How To Observe Passover In 2017 If You've Never Been To A Seder Before
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This time of year, there are always two significant holidays that people pay attention to: Easter and Passover. And if you aren't Jewish but have been invited to partake in Passover celebrations — whether through friends or perhaps a significant other — then that holiday is something that I’m sure you are going to be paying attention to more this year. However, this certainly won’t help you if you don’t know anything about the holiday, which is why I’m sure you need a step-by-step guide on how to observe Passover if you've never been to a Seder before.

First off, a primer: what is Passover? Passover is holiday that celebrates the freedom of slaves from Egypt during the time of Moses. In order to set the slaves free, the legend goes that God set 10 plagues on Egypt in order to prove his wrath to those who wouldn’t set his people free. The last plague was sending death to the doors of the civilians to kill the first-born of the families. However, it was instructed to His people to paint the door with the blood of a lamb so that death would passover those homes. After this last plague the Israelites were finally sent free.

It is a significant Jewish holiday every year that people celebrate. The festivities are about a week long (in 2017, starting on Apr. 10 and ending on Apr. 18) and it is kicked off with the Seder feast on the first night. During this feast, people would typically retell the story of Passover (which, if you are interested, can actually be found in the Bible in the book of Exodus 12:3-49), say prayers, sing songs, and ponder one’s service to God. Keep in mind that the way that a family celebrates Passover may look different than what is explained — this is just a general picture of what a typical Passover feast may look like.

So what will you be feasting on? First, get to know the types of food. At the center of the table you will probably see a ceremonial plate of food placed at the center of the table, along with a glass of wine. The plate is called a Seder plate, which will have six symbolic food items: A roasted egg (representing biblical times, as well as spring), a piece of lettuce (to represent the “bitter herbs” explained in Numbers 9:11), a shankbone (to represent the sacrificial lamb), horseradish (representing the bitterness of Egyptian slavery), parsley dipped in salt water (to represent the tears of the slaves), and a mix of apples, nuts, and spices (symbolizing the mortar the Hebrew slaves used to build Egyptian structures).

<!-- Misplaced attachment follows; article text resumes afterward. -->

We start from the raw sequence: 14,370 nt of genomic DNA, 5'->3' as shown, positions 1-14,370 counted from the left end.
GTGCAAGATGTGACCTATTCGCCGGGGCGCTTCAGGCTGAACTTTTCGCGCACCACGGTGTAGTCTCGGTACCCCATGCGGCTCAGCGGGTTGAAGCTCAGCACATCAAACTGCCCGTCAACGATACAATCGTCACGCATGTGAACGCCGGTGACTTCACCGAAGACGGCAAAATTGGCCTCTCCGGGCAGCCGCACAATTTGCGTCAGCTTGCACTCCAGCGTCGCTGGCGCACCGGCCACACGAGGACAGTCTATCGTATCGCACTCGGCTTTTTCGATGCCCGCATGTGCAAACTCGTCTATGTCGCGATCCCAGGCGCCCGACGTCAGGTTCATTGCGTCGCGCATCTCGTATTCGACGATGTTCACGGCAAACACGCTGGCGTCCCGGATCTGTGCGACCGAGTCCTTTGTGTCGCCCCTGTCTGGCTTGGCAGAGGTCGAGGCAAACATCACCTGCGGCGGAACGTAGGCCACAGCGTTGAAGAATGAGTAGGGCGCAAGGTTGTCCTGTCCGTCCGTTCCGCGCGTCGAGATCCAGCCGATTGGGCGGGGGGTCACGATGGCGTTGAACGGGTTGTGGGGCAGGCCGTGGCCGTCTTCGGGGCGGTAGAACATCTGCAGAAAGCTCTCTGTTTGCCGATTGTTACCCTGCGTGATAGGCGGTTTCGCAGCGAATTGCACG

After a quick glance at the seder plate, you may wonder why there is an extra place setting (or an extra cup of wine) set at the table. This is to welcome the prophet Elijah to the table after the prayers are given. The door will be opened to let in the presence of Elijah, and some may even recite some of the Psalms while doing it. The reasoning long ago to bring in Elijah is to check that those attending are living by the “mitzah” of circumcision, i.e. living by the law of the Bible.

Now, for the actual feasting part. You will not be seeing lamb at the table, given that lambs were sacrificed in order to save the people of Israel. However, other meats such as chicken, beef, or turkey will be served. It’s also common to find smoked fish and egg dishes to go with the meal. One of the most important things to note, however, is the fact that no leavened bread is served at seder. Basically, any food that has wheat, barley, rye, oats, or spelt that have come in contact with water are forbidden — so, yes, that includes most brands of beer too. That is because these products, also known as “chametz,” represent how quickly the people had to leave Egypt after their freedom. Since they did not have time to let the bread rise to bring on their journey, the Jewish people eat matzah, or matzo — an unleavened bread — as a substitute. You’ll probably see a few matzo balls served throughout the meal as well. If you’re lucky, you may also see a few latkes on the table, and may be even some knishes (a baked or fried pocket filled with meat and vegetables).

Once you’ve given thanks, sang psalms or hymns, and potentially witnessed a wild goose chase looking for a hidden piece of matzo, it’s time to approach the rest of Passover with the full week ahead. A Seder is an important part of the Passover week, but it is only the beginning. The first two and last two days of Passover are actual holidays, where candles are lit and holiday meals take place. The reason for this division is to symbolize the parting of the red sea. Some families won’t do work of any sort on those days, refusing to even drive, write, or use electronics. The four days in between are called the Chol Hamoed, which are semi-festive “intermediate” days. Those who don’t work the first and last two days will probably engage in work during these four days.

There really is so many more traditions for Passover that could be looked at, but for now, these are the necessary things to understand when attending your first Seder.